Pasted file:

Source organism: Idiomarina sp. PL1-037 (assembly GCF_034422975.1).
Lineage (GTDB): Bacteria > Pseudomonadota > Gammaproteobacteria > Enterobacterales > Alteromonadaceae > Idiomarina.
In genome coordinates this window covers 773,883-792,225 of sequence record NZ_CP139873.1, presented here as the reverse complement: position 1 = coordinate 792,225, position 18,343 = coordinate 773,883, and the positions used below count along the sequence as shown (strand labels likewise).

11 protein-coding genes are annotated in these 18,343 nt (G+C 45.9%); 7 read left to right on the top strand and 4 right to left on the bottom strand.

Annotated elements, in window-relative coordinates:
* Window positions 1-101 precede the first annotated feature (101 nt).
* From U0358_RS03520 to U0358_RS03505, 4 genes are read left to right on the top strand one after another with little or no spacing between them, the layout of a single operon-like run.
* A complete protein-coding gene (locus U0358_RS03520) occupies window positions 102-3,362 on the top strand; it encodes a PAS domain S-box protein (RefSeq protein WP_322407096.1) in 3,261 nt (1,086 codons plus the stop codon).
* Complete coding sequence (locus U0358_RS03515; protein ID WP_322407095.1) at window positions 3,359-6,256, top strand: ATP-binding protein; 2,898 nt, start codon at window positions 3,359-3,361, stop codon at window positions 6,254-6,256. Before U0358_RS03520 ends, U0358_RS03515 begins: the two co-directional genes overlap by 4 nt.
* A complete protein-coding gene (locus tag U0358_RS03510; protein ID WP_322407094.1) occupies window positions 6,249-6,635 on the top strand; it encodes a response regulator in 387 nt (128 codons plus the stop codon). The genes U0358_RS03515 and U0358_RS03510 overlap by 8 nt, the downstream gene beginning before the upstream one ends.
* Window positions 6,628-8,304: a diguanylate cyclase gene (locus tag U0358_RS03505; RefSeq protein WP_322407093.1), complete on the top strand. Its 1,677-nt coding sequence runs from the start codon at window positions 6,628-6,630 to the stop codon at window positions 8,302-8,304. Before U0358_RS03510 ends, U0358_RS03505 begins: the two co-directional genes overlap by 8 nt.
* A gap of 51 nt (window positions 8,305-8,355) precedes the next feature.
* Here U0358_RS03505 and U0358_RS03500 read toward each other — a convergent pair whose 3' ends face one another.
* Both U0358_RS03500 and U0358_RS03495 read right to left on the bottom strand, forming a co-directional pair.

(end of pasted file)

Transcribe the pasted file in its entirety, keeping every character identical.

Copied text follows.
Source organism: Idiomarina sp. PL1-037 (assembly GCF_034422975.1).
Lineage (GTDB): Bacteria > Pseudomonadota > Gammaproteobacteria > Enterobacterales > Alteromonadaceae > Idiomarina.
In genome coordinates this window covers 773,883-792,225 of sequence record NZ_CP139873.1, presented here as the reverse complement: position 1 = coordinate 792,225, position 18,343 = coordinate 773,883, and the positions used below count along the sequence as shown (strand labels likewise).

11 protein-coding genes are annotated in these 18,343 nt (G+C 45.9%); 7 read left to right on the top strand and 4 right to left on the bottom strand.

Annotated elements, in window-relative coordinates:
* Window positions 1-101 precede the first annotated feature (101 nt).
* From U0358_RS03520 to U0358_RS03505, 4 genes are read left to right on the top strand one after another with little or no spacing between them, the layout of a single operon-like run.
* A complete protein-coding gene (locus U0358_RS03520) occupies window positions 102-3,362 on the top strand; it encodes a PAS domain S-box protein (RefSeq protein WP_322407096.1) in 3,261 nt (1,086 codons plus the stop codon).
* Complete coding sequence (locus U0358_RS03515; protein ID WP_322407095.1) at window positions 3,359-6,256, top strand: ATP-binding protein; 2,898 nt, start codon at window positions 3,359-3,361, stop codon at window positions 6,254-6,256. Before U0358_RS03520 ends, U0358_RS03515 begins: the two co-directional genes overlap by 4 nt.
* A complete protein-coding gene (locus tag U0358_RS03510; protein ID WP_322407094.1) occupies window positions 6,249-6,635 on the top strand; it encodes a response regulator in 387 nt (128 codons plus the stop codon). The genes U0358_RS03515 and U0358_RS03510 overlap by 8 nt, the downstream gene beginning before the upstream one ends.
* Window positions 6,628-8,304: a diguanylate cyclase gene (locus tag U0358_RS03505; RefSeq protein WP_322407093.1), complete on the top strand. Its 1,677-nt coding sequence runs from the start codon at window positions 6,628-6,630 to the stop codon at window positions 8,302-8,304. Before U0358_RS03510 ends, U0358_RS03505 begins: the two co-directional genes overlap by 8 nt.
* A gap of 51 nt (window positions 8,305-8,355) precedes the next feature.
* Here U0358_RS03505 and U0358_RS03500 read toward each other — a convergent pair whose 3' ends face one another.
* Both U0358_RS03500 and U0358_RS03495 read right to left on the bottom strand, forming a co-directional pair.